Hyenas are protected species under the Wildlife Protection Act 1972, with their population in the wild dwindling rapidly due to increasing conflicts, poaching and habitat destruction. Contrary to their negative portrayal in popular stories such as the Lion King, the hyenas are actually crucial in the survival of a healthy ecosystem as they feed on the carcasses of animals, eliminating the risk of spreading infectious diseases. The rapidly rising human-hyena conflict has introduced Wildlife SOS to situations involving hyenas fighting for their lives with broken limbs and broken spines after becoming victims of mob violence.
Wild animals like tigers, leopards, sloth bears, and even elephants, become victims when they fall into uncovered wells – and end up severely injuring themselves or losing their lives. In another heartbreaking incident, a nightly foraging routine took a turn for the worse when a young striped hyena fell into one such uncovered well. The incident occurred in a village in Otur, Maharashtra when the residents of the village heard distressed cries emerging from the well.
Owing to the regular capacity-building workshops held with the residents of the village, the situation was handled phenomenally by them, ensuring that in no way is the hyena harmed. The Maharashtra Forest Department and a team from Wildlife SOS reached the location where the hyena was trapped. The surrounding area was cordoned off to safely proceed with the rescue operation, while wearing face masks and maintaining social distance during the times of the pandemic.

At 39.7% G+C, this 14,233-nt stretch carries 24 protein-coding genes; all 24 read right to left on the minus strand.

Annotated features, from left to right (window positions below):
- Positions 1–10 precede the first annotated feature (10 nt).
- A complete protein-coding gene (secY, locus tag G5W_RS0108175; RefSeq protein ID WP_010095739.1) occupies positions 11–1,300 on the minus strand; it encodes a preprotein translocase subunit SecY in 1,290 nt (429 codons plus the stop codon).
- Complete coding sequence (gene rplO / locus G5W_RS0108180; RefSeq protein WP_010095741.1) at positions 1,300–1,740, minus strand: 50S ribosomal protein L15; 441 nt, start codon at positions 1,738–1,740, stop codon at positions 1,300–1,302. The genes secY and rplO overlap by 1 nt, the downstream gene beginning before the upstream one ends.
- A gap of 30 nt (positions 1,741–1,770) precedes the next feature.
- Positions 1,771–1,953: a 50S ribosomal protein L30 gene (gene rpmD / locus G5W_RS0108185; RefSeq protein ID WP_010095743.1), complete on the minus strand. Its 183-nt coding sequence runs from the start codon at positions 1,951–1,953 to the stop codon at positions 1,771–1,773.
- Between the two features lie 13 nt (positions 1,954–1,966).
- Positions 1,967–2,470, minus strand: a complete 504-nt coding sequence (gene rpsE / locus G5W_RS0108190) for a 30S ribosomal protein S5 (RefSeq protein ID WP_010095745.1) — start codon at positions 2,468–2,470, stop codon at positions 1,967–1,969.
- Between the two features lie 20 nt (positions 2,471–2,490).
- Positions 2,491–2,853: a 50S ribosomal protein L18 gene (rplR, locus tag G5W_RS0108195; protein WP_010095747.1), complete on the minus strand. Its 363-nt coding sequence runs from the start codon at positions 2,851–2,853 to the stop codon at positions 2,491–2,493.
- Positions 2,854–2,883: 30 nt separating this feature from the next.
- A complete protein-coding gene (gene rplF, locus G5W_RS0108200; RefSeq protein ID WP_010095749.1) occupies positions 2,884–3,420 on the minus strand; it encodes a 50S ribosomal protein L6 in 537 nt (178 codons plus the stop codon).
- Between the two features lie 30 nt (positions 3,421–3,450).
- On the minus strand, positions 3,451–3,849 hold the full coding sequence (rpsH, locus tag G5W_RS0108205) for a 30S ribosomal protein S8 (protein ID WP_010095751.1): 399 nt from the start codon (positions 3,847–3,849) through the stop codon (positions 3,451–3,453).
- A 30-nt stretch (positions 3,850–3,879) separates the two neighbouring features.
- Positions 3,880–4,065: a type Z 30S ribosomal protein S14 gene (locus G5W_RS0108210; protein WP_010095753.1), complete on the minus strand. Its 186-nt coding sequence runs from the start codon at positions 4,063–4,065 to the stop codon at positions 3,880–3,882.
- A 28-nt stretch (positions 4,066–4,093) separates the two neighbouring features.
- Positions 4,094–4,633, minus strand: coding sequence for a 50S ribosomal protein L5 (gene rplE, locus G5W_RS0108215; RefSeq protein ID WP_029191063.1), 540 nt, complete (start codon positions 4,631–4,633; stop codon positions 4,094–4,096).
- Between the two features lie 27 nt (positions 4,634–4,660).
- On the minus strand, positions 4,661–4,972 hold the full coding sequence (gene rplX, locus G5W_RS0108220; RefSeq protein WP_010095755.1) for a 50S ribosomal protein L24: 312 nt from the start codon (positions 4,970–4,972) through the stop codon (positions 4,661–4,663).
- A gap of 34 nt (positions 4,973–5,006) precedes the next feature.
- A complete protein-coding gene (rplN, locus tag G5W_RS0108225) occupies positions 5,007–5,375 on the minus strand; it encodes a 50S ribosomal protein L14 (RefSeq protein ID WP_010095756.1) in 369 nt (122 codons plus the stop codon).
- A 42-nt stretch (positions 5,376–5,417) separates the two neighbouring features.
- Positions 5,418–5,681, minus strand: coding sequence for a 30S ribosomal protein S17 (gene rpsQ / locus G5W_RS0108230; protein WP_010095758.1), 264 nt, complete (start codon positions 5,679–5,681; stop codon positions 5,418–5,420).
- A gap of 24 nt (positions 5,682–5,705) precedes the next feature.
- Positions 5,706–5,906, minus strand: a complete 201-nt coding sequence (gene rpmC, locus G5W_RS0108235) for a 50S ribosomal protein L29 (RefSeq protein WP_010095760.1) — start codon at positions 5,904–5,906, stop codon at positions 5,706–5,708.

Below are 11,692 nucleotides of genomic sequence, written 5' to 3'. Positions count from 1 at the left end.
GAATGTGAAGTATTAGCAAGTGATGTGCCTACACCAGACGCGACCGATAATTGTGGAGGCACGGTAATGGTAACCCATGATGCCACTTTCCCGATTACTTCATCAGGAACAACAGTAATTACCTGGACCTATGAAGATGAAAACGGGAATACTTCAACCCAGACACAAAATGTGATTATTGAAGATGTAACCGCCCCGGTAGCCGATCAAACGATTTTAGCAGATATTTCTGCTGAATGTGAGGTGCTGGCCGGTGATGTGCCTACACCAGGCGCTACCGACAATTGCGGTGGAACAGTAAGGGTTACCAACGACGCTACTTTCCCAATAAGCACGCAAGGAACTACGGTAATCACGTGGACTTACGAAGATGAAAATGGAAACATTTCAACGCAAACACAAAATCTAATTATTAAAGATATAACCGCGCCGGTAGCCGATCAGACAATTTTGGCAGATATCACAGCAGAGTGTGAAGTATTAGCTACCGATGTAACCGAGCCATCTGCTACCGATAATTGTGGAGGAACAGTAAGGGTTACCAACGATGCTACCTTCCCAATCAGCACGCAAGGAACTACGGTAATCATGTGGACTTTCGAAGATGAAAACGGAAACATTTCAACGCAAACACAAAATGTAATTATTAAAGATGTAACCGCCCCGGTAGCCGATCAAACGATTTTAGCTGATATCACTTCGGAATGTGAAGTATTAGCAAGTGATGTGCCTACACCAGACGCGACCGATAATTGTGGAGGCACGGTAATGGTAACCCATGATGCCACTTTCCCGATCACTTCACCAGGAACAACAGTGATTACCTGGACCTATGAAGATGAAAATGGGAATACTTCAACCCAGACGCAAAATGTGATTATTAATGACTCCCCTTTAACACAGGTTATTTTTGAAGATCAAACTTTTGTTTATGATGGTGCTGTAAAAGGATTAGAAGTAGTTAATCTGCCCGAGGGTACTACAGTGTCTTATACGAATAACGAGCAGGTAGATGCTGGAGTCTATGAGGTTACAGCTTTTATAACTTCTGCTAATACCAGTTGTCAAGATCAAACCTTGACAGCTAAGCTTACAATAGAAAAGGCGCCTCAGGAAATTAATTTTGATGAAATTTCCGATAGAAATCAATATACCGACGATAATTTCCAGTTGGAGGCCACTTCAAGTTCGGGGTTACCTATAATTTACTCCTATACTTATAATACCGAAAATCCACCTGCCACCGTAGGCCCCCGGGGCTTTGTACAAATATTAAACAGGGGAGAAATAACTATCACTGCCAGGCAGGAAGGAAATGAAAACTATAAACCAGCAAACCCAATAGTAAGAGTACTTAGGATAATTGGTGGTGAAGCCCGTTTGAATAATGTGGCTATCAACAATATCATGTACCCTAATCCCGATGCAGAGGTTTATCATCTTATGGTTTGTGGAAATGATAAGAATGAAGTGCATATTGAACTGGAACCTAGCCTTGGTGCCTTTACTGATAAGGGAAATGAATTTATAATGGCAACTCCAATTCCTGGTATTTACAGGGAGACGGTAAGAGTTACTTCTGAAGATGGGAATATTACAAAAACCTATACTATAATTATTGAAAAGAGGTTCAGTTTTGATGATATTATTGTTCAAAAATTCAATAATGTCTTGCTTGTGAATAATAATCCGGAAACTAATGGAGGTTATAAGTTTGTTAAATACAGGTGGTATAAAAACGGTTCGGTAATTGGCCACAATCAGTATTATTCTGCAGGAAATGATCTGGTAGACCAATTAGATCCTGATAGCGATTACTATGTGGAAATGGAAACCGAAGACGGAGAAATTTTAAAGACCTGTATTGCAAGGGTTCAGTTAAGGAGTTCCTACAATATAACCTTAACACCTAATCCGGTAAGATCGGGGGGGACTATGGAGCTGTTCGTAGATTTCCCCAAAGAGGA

Subsequently, a trap cage was carefully lowered into the 15-ft- deep well with a food bait to lure the hyena. The hyena was exhausted after long hours of struggle that rendered him weak and carefully climbed into the trap cage. The hyena was safely extracted from the well and a detailed on-site examination followed, in order to be sure of no permanent damage to the vital organs or bones.
The hyena was identified as a male, approx 5 years old. He had sustained minor lesions and abrasions on the forehead and stomach region due to the unexpected fall from the height and was immediately tended to by Wildlife SOS veterinarian, Dr. Nikhil Bangar. The hyena was kept under observation for a few hours and then deemed fit to be released back into his natural habitat, away from human habitation.
Wildlife SOS and the Maharashtra Forest Department have been actively involved in the rescue operations of wild animals falling into open wells. We would like to extend our sincere gratitude to the residents of Ane village for informing us about the plight of the hyena trapped in the well. They have been instrumental in saving the animal’s life and allowing him another chance to survive.
Watch the rescue and release operation of the striped hyena in Maharashtra!
Wildlife SOS runs an active petition urging authorities to provide fencing to the uncovered wells that contribute to the loss of life of the precious wildlife that surrounds us. Please consider becoming a part of the change and sign the petition!